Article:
Snow Leopard (Uncia uncia) Functional Genomics Initiative: Integrating Genomics into the Management of Captive Endangered Species
American Association of Zoo Veterinarians Conference 2012

Margaret C. Barr1,2, DVM, PhD; Kristopher J. L. Irizarry1,2, PhD; Janis O. Joslin1, DVM,1 Todd C. Mockler4, PhD; Jay Tetzloff5, MS; Katherine Mitsouras2,3, PhD; Valerie R. Kendall2, MS

1-3College of Veterinary Medicine; 2Graduate College of Biomedical Sciences, and 3College of Osteopathic Medicine of the Pacific, Western University of Health Sciences, Pomona, CA, USA;4Oregon State University, Corvallis, OR USA; The Donald Danforth Plant Sciences Center, St. Louis, MO, USA; 5Miller Park Zoo, Bloomington, IL, USA


Using current technology, it is feasible to sequence the genome of virtually any species; however, application of genomics information to population management or to the prediction of individual traits is more difficult.1-3 The goal of the Snow Leopard Functional Genomics Initiative (SLFGI) is to develop genomics-based tools for use by population managers to address problems encountered in conservation of small captive populations of endangered species. Although the snow leopard is the focus of the initial work in this project, the models developed will be broadly applicable to other small populations of endangered species, with the ultimate goal being to maintain species diversity and robustness in these populations.

Supported by an Institute of Museum and Library Services National Leadership Planning Grant, SLFGI has built the foundation for a proof-of-principle model for integration of genomics into captive population management plans. The initial step was to convene a workshop, held in January 2010, to bring together potential project partners and consultants including geneticists, immunologists, and members of the North American Snow Leopard Species Survival Plan. Based on workshop discussions and continued interaction with participants after the workshop, we identified key concepts, requirements, needs and concerns that must be considered when devising a strategy for using genomics information in endangered species conservation. In addition, we have established a bank of blood and tissue samples from more than 60 captive snow leopards, constructed a draft of the snow leopard genome, developed a PCR-based saliva assay for papillomavirus infection,4 and begun analysis of polymorphisms in specific genes associated with immune function.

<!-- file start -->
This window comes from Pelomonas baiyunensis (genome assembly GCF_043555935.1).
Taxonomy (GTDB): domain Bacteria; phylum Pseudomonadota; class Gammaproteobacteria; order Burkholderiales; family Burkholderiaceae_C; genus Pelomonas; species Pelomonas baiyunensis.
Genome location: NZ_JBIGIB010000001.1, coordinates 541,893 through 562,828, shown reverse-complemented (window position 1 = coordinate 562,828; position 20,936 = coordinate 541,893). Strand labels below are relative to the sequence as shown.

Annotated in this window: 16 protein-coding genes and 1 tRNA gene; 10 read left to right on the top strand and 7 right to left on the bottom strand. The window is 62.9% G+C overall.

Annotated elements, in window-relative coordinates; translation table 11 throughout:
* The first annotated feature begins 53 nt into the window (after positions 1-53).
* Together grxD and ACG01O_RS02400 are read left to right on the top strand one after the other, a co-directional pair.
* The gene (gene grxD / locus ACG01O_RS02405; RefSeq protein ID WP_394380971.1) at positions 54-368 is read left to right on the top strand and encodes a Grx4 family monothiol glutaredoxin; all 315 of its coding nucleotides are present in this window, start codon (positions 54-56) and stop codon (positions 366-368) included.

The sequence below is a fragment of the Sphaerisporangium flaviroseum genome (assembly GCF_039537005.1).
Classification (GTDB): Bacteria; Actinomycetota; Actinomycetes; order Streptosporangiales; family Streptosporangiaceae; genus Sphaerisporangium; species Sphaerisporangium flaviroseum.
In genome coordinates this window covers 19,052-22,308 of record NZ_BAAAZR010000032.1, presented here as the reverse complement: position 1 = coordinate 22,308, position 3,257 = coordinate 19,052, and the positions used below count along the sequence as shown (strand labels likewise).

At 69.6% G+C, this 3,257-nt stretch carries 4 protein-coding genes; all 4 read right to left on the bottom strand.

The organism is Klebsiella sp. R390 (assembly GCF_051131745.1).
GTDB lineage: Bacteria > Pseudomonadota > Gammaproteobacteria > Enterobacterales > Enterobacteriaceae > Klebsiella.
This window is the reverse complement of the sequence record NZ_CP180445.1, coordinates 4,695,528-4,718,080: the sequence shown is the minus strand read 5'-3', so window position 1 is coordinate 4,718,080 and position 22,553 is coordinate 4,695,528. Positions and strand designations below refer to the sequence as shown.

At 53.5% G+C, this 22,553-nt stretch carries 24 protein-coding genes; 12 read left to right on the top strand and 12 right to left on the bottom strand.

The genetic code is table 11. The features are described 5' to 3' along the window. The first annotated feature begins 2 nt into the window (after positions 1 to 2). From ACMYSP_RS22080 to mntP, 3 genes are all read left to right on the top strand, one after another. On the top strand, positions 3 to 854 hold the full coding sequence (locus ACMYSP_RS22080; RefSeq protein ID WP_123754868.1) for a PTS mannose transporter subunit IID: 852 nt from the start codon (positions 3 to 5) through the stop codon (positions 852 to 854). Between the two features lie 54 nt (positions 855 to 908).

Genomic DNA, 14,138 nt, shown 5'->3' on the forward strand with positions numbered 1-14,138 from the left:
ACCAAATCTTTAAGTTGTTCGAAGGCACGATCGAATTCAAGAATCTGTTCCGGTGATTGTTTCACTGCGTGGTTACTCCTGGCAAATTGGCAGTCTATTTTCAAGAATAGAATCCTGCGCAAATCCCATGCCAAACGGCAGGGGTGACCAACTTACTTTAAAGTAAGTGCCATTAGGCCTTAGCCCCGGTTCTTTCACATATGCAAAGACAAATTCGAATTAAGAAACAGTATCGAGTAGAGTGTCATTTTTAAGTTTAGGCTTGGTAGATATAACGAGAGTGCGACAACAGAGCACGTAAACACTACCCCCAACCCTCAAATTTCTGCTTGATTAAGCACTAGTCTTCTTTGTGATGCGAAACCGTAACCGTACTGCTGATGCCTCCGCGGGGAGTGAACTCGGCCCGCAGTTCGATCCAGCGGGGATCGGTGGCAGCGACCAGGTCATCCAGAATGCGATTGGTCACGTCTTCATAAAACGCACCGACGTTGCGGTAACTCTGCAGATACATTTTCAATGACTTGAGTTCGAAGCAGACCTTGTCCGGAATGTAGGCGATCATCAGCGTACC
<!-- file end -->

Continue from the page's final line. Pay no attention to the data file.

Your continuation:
The Snow Leopard Functional Genomics Initiative was supported by an IMLS National Leadership Planning Grant, LG-54-09-0068-09. The authors thank Illumina for providing resources for expanded genome sequencing.

Literature Cited

1.  Hudson, M.E. 2008. Sequencing breakthroughs for genomic ecology and evolutionary biology. Mol Ecol Resour. 8: 3–17.

2.  Kohn, M.H., W.J. Murphy, E.A. Ostrander, and R.K. Wayne. 2006. Genomics and conservation genetics. Trends Ecol Evol. 21: 629–637.

3.  Miller, W., S.J. Wright, Y. Zhang, S.C. Schuster, and V.M. Hayes. 2010. Optimization methods for selecting founder individuals for captive breeding or reintroduction of endangered species. Pac Symp Biocomput. 15: 43–53.

4.  Mitsouras K., E.A. Faulhaber, G. Hui, J.O. Joslin, C. Eng, M.C. Barr, and K.J.L. Irizarry. Development of a PCR assay to detect papillomavirus infection in the snow leopard. 2011. BMC Vet Res. 7:38 (doi:10.1186/1746-6148-7-38; published: 18 July 2011).


Speaker Information
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Margaret C. Barr, DVM, PhD
College of Veterinary Medicine
Graduate College of Biomedical Sciences
College of Osteopathic Medicine of the Pacific
Pomona, CA, USA

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